Nasty, brutish and short week on JSE
All Share index was 2.65% lower for the week, its worst weekly performance so far this year
THE JSE All Share index ended a shortened week on a negative note on Thursday, closing 1.28% weaker at 50831.90 points as miners retreated on the new mining charter and Naspers failed to benefit from a trading update.
The index was 2.65% lower for the week, its worst weekly performance so far this year, but is 0.35% up for the year.
"The All Share has been knocked back to its sideways trend after showing promising returns in May," said Stanlib retail investment director Paul Hansen.
The stipulation in the charter that companies pay 1% of their annual turnover to their 30% BEE structure before any distribution to all shareholders caused locally listed global miners to retreat.
Anglo American was 4.89% lower at R163.31, and BHP was 0.98% weaker at R189.16.
Naspers closed 2.20% lower at R2497.87 and lost a weekly 6.9%. Naspers expects annual headline earnings per share to end-March to rise between 4% and 10%.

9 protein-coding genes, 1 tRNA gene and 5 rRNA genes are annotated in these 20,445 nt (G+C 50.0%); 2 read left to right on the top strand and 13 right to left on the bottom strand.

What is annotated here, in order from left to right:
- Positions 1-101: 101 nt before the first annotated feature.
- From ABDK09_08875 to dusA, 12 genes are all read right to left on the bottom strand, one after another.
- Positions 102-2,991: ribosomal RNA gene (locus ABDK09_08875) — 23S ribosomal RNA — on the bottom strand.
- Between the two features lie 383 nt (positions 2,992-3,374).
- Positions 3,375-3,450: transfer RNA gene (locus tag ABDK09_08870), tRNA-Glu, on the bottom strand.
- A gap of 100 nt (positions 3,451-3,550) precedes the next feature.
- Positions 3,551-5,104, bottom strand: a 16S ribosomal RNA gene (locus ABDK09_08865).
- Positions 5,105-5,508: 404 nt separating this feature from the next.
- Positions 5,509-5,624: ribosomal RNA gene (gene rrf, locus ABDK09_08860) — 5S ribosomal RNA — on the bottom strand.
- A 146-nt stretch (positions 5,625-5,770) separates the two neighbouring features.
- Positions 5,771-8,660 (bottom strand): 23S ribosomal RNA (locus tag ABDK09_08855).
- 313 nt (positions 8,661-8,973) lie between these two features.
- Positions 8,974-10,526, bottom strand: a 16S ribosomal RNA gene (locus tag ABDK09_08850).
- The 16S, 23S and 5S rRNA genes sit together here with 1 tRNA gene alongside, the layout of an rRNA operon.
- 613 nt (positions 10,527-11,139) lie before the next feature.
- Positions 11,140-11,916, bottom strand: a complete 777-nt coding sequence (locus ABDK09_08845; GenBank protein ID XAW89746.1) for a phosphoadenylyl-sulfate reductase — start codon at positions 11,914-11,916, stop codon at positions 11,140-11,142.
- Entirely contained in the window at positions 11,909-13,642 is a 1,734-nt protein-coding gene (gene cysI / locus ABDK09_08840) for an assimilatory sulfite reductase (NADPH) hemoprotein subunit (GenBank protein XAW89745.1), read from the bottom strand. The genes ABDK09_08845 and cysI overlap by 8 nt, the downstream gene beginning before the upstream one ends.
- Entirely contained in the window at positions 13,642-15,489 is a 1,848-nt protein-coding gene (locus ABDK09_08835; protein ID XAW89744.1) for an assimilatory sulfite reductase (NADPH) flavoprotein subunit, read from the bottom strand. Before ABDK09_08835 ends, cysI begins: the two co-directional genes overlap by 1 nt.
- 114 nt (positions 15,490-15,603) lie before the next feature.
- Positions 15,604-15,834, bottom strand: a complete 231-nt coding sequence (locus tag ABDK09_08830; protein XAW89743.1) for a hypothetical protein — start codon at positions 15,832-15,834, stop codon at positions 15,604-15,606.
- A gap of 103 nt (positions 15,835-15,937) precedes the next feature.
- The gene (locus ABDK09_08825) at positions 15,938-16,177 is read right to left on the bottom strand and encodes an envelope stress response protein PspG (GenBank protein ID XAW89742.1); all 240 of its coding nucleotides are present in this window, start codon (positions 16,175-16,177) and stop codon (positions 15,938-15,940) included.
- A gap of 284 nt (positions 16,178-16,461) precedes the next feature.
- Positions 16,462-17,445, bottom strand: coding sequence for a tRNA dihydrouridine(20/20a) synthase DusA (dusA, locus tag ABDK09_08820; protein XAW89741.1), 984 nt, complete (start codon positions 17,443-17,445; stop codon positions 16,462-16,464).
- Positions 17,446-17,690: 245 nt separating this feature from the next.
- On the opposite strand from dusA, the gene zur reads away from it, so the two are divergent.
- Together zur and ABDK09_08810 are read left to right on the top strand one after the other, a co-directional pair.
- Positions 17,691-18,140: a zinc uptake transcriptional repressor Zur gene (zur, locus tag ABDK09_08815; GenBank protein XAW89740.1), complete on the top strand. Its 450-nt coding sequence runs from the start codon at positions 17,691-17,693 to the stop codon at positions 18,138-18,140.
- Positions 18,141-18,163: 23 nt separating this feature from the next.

Lower commodity prices added to the woes in the sector, with the platinum price retreating nearly 1.56% to $921.60/oz. Gold lost 0.5% to $1255/oz.
The recession and the Moody's downgrade kept the JSE on the back foot for most of the week, but on Thursday market sentiment was affected by global events.
The US Federal Reserve's decision to hike rates, and a more hawkish statement, caused risk-off trade towards emerging markets, despite a weaker rand, which usually benefits miners and rand hedges.
Although the Bank of England held rates unchanged, three members of the monetary policy committee voted for a rate hike on a deteriorating inflationary outlook.
The FTSE 100 was weaker in response, and local shares with a bias towards the UK market also lost ground.
The rand lost more than 20c against the dollar as the latter firmed on the Fed's hawkish stance. The Fed envisages another US rate hike this year, and up to three in 2018 as the neutral rate of 3% increasingly comes into play.